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Writers and Editors (RSS feed)

Agents as publishers--a new conflict of interest

In the UK, literary agent Ed Victor set up Bedford Square Books to publish e-book and print-on-demand versions of books that were out of print or for which rights had reverted to the author. Within days, this news (Ed Victor set up publishing imprint by Charlotte Williams, The Bookseller 5-10-11) became a trend and people in the industry began itemizing the ways in which a) it represents a major conflict of interest and b) publishing is changing radically.

Andrew Franklin wrote last summer: "The literary agent Andrew Wylie, sometimes called The Jackal, though never by authors or publishers, has announced that he has set up a company to publish e-books," and publishing was up in arms. (Parasites on the back of real books (The Independent, 7-27-10). "There is a clear conflict of interests between representing an author's case and selling their books."

There seems now to be a trend. "Literary agents Curtis Brown and Blake Friedman have said they are planning to follow Ed Victor's move into publishing, after he announced an e-book and print-on-demand venture earlier this week," wrote Charlotte Williams (More agents to explore publishing models, The Bookseller.com, 5-13-11).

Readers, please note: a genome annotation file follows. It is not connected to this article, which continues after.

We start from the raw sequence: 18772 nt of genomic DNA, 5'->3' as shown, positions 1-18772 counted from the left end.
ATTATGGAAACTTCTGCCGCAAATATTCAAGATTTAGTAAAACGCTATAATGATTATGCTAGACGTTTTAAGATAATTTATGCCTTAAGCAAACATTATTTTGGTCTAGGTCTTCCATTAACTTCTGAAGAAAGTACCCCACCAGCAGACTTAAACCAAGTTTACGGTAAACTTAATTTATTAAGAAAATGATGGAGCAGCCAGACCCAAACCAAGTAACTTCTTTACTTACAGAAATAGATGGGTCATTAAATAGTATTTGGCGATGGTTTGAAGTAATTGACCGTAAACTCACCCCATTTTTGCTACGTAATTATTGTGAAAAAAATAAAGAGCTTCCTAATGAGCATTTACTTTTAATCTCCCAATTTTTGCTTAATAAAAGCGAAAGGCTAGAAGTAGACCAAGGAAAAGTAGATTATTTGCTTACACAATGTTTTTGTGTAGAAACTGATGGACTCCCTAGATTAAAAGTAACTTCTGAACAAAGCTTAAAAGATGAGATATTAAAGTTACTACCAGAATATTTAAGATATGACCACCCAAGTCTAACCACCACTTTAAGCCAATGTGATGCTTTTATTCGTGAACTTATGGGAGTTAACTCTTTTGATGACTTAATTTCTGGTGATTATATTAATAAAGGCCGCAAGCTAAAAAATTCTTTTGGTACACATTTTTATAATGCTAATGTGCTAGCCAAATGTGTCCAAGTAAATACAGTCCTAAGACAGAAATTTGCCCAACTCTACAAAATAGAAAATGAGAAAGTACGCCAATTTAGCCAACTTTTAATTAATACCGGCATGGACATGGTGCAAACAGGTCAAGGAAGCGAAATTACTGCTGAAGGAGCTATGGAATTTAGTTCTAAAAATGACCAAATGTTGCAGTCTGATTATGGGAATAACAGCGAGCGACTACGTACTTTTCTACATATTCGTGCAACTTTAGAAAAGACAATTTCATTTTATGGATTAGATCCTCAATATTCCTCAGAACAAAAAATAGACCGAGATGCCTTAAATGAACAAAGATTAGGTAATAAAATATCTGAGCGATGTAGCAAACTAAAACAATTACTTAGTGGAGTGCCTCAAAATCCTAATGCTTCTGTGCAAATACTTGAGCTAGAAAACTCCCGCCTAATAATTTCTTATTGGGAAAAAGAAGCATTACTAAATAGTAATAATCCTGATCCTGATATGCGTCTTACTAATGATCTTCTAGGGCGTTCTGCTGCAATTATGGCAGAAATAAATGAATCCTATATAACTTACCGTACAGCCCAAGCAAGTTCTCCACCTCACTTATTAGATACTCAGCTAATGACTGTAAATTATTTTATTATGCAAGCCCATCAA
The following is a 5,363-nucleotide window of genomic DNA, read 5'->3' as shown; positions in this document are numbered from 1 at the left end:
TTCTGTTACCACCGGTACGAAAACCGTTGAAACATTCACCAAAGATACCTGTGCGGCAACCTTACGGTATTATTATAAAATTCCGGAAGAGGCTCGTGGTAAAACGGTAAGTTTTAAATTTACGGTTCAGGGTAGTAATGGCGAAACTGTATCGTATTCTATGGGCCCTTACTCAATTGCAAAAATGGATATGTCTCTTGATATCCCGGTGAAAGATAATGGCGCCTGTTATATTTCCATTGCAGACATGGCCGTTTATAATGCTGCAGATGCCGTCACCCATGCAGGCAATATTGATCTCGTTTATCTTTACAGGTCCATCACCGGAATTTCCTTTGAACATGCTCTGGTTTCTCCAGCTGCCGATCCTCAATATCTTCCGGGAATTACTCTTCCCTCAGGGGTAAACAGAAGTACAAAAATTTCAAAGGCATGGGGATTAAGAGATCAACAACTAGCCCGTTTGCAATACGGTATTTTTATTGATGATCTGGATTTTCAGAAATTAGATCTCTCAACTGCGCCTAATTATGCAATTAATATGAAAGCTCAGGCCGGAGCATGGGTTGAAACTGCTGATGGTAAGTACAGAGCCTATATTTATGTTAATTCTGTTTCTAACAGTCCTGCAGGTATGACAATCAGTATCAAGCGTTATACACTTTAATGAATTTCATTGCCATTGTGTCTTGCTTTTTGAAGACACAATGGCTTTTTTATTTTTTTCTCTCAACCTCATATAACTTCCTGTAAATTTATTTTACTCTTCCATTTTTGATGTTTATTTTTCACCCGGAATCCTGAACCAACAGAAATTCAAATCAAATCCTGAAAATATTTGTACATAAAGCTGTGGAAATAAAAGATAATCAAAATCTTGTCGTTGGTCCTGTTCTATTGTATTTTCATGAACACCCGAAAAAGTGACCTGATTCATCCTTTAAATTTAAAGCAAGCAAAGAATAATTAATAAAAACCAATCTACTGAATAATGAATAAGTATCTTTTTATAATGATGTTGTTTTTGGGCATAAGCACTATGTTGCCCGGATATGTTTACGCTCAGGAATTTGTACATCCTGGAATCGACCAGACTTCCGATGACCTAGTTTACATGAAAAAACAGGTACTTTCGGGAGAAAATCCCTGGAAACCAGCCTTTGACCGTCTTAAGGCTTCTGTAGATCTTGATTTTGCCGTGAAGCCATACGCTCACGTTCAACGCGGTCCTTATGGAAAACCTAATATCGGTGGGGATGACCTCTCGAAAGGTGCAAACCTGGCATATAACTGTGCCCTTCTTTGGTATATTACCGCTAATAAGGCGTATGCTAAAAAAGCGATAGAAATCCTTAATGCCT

How Agents Can Avoid Conflicts of Interest (Passive Guy, The Passive Voice, 5-14-11, a blog about disruptive changes and change agents in publishing). "I believe the current trend for agents to sign their clients to long-term publishing contracts with an in-house agency publisher is not a good idea for several reasons." See also Agents in Conflict

Literary Agencies as Publishers: An Accelerating Trend (Victoria Strauss, Writer Beware, 5-17-11). Among other good points she makes: "Even for unimpeachably reputable agencies, adding a publishing division poses a multitude of conflict-of-interest issues . . . For practical as well as ethical reasons, agencies that are considering an expansion into publishing MUST consider these issues, and come up with policies to address them. One possibility, for agency-owned publishers that will be issuing new work as well as backlist: raising an impenetrable wall between the different branches of the business--i.e., new work by agency clients would never be contracted by the publisher, and new authors signed by the publisher would never be offered representation by the agency."

• Among four good questions asked by Rob Redman (Literary agents and publishing: a conflict of interest?, The Fiction Desk, 5-14-11). are these two: "How can an author hope for unbiased, independent advice from an agent who stands to make a great deal more money from one publishing route than from another? How can a publisher enter into potentially sensitive negotiations with a competitor?"

Booknet Canada also sounded the alarm The Conflict of Interest: Agents as Publishers
. Earlier they had reported on The Fight Over Formats: All or Nothing
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